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Germany blasts China on human rights, but shies away from economic restrictions

Berlin’s long-awaited China strategy speaks of a ‘threat’ by Beijing but is softer than a previous draft.


July 13, 2023

The document had been eagerly awaited by politicians and businesses across Europe | John Macdougall/AFP via Getty Images

BERLIN — Germany on Thursday released its first China strategy, accusing Beijing of "grave violations of human rights" but taking a softer line on economic measures like investment bans.

The 64-page document — which can be read here in German and here in a slightly shorter version in English — calls China an indispensable partner but, increasingly, also a rival and competitor.

"Without China, we will not succeed in curbing the climate crisis, nor in achieving more fair prosperity in the world," Foreign Minister Annalena Baerbock said as she presented the strategy at the MERICS China think tank in Berlin.

However, Baerbock also raised the need “to protect our European economy against unfair competition” from China, making an indirect reference to Beijing's "Made in China 2025" industrial strategy and massive state subsidies for key sectors like electric vehicles.

The strategy describes such unfair practices as a “threat” to Germany’s “security, sovereignty and prosperity.” Concretely, the document warns that "China strives to create economic and technological dependencies in order to then use them to achieve political goals and interests."

It also cautions, like Germany's National Security Strategy released last month, that "China is increasingly aggressive in claiming regional supremacy" and "challenging principles of international law."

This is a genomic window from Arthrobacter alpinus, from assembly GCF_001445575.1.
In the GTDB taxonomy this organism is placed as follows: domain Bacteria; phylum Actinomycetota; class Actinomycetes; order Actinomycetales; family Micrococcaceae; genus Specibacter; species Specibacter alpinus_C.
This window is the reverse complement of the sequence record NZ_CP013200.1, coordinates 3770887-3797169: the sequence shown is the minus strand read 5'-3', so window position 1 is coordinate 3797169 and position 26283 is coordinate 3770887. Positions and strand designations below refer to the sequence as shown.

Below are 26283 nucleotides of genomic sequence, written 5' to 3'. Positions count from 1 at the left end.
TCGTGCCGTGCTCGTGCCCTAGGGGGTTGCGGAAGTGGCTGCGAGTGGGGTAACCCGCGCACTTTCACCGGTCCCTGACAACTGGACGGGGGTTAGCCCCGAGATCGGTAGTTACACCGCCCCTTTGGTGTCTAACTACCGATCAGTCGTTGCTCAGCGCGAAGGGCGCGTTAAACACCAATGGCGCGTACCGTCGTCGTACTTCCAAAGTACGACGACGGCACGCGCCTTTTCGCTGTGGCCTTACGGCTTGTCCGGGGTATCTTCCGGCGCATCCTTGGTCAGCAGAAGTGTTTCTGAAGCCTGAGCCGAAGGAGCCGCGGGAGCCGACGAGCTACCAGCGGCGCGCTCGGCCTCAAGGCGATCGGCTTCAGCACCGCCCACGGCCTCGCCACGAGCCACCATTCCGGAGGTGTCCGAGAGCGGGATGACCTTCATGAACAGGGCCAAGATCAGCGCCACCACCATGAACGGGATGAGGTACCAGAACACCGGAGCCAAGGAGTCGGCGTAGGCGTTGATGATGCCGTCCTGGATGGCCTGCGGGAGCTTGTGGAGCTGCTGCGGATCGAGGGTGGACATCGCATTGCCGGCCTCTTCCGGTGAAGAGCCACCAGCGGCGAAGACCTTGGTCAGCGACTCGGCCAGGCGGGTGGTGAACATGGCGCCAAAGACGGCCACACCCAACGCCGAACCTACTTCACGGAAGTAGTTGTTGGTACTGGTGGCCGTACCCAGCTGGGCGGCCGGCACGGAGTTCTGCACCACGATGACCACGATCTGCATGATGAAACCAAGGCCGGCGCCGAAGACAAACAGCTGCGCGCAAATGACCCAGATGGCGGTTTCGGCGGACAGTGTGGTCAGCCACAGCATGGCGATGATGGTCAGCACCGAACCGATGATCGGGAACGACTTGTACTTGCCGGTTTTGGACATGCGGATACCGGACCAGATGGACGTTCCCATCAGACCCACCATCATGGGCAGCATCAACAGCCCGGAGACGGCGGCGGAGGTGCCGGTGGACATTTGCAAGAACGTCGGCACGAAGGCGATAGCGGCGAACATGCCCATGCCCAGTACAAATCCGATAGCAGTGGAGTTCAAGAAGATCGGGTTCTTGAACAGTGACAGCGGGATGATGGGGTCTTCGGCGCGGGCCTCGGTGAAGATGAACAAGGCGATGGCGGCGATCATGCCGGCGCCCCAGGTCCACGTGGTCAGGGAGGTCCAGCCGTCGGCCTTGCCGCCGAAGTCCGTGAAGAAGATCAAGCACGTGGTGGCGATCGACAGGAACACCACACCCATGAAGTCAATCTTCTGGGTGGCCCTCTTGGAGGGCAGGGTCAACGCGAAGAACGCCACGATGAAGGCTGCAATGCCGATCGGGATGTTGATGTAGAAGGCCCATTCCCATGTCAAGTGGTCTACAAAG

The document had been eagerly awaited by politicians and businesses across Europe and beyond keen to see how the EU's biggest economy is repositioning itself in relation to the economically important but increasingly assertive China.

While Baerbock’s hawkish foreign ministry drafted a toughly worded first version late last year, the final version was softened — particularly regarding investments by German companies in China — reflecting Social Democratic Chancellor Olaf Scholz's more moderate line toward Beijing.

De-risking, the German way

Scholz has called for Germany to “de-risk” its economic dependency on China — its largest trading partner — but argued that this was a task primarily for companies. That puts him at odds with the European Commission's more strident line in a proposed EU economic security strategy that foresees interventions such as banning companies from manufacturing sensitive technologies in China.

Notably, the strategy no longer includes earlier proposals to introduce a “reporting obligation” and “stress tests” for companies that are particularly exposed to China. Instead, the final document says that the government will seek to “raise awareness” and “intensify exchanges” but “expects” that companies manage risk by themselves.

Whether the majority of German companies — which invested a new record sum of €11.5 billion in China last year — will really do so on their own is questionable, though.

When it comes to the proposed EU investment ban, the strategy merely notes that such a measure “could be important” and that Berlin “will engage constructively in this EU process.”

Scholz has called for Germany to “de-risk” its economic dependency on China but argued that this was a task primarily for companies | Patrik Stollarz/AFP via Getty Images

The strategy is clear, though, that an EU investment agreement with China — which had been pushed forward by former Chancellor Angela Merkel but has been put on ice for the past two years — “cannot take place at present for various reasons.”

On Taiwan, the text stresses that "any change to the status quo in the Taiwan Strait can only happen peacefully and with mutual agreement."

The strategy is toughest on human rights, lambasting Beijing over the “grave” violations of the rights of Uyghurs in Xinjiang as well as the situation in Tibet and Hong Kong, highlighting “the situation of ethnic and religious communities, and the significantly worsened situation of human rights defenders.”

The document said that Germany wants to coordinate its China policy with the EU and supports the application of EU sanctions against Beijing “in the event of serious human rights violations.”


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